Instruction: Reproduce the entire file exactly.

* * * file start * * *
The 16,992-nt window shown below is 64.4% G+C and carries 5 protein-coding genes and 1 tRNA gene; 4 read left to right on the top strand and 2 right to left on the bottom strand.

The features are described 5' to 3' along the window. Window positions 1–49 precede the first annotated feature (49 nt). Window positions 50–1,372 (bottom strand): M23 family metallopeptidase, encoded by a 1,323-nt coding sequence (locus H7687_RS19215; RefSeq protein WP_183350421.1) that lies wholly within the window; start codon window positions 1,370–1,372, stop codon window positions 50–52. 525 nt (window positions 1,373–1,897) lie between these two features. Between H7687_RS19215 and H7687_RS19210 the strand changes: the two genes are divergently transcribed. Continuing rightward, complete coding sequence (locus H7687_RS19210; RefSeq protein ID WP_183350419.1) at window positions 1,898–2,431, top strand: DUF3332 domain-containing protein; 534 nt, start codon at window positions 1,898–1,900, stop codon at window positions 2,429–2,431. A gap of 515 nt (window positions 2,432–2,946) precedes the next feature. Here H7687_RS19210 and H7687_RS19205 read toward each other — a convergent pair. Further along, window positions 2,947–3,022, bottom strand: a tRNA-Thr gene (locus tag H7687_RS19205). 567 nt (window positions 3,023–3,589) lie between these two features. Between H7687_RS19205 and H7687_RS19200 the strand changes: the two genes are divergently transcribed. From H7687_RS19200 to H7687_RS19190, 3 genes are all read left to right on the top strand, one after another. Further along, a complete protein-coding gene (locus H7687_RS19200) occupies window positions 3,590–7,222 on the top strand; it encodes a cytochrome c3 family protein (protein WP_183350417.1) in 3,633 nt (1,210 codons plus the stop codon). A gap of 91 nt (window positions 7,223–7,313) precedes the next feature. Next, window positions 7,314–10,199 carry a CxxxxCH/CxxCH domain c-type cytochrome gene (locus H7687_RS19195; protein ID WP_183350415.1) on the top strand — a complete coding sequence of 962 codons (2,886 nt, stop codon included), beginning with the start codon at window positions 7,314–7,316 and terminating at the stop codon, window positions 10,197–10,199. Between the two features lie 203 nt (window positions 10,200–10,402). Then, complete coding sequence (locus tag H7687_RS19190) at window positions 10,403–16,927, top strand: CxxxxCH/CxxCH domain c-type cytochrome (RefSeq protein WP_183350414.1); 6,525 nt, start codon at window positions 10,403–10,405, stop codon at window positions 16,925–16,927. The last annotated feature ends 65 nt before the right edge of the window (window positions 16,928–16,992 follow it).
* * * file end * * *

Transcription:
The 16,992-nt window shown below is 64.4% G+C and carries 5 protein-coding genes and 1 tRNA gene; 4 read left to right on the top strand and 2 right to left on the bottom strand.

The features are described 5' to 3' along the window. Window positions 1–49 precede the first annotated feature (49 nt). Window positions 50–1,372 (bottom strand): M23 family metallopeptidase, encoded by a 1,323-nt coding sequence (locus H7687_RS19215; RefSeq protein WP_183350421.1) that lies wholly within the window; start codon window positions 1,370–1,372, stop codon window positions 50–52. 525 nt (window positions 1,373–1,897) lie between these two features. Between H7687_RS19215 and H7687_RS19210 the strand changes: the two genes are divergently transcribed. Continuing rightward, complete coding sequence (locus H7687_RS19210; RefSeq protein ID WP_183350419.1) at window positions 1,898–2,431, top strand: DUF3332 domain-containing protein; 534 nt, start codon at window positions 1,898–1,900, stop codon at window positions 2,429–2,431. A gap of 515 nt (window positions 2,432–2,946) precedes the next feature. Here H7687_RS19210 and H7687_RS19205 read toward each other — a convergent pair. Further along, window positions 2,947–3,022, bottom strand: a tRNA-Thr gene (locus tag H7687_RS19205). 567 nt (window positions 3,023–3,589) lie between these two features. Between H7687_RS19205 and H7687_RS19200 the strand changes: the two genes are divergently transcribed. From H7687_RS19200 to H7687_RS19190, 3 genes are all read left to right on the top strand, one after another. Further along, a complete protein-coding gene (locus H7687_RS19200) occupies window positions 3,590–7,222 on the top strand; it encodes a cytochrome c3 family protein (protein WP_183350417.1) in 3,633 nt (1,210 codons plus the stop codon). A gap of 91 nt (window positions 7,223–7,313) precedes the next feature. Next, window positions 7,314–10,199 carry a CxxxxCH/CxxCH domain c-type cytochrome gene (locus H7687_RS19195; protein ID WP_183350415.1) on the top strand — a complete coding sequence of 962 codons (2,886 nt, stop codon included), beginning with the start codon at window positions 7,314–7,316 and terminating at the stop codon, window positions 10,197–10,199. Between the two features lie 203 nt (window positions 10,200–10,402). Then, complete coding sequence (locus tag H7687_RS19190) at window positions 10,403–16,927, top strand: CxxxxCH/CxxCH domain c-type cytochrome (RefSeq protein WP_183350414.1); 6,525 nt, start codon at window positions 10,403–10,405, stop codon at window positions 16,925–16,927. The last annotated feature ends 65 nt before the right edge of the window (window positions 16,928–16,992 follow it).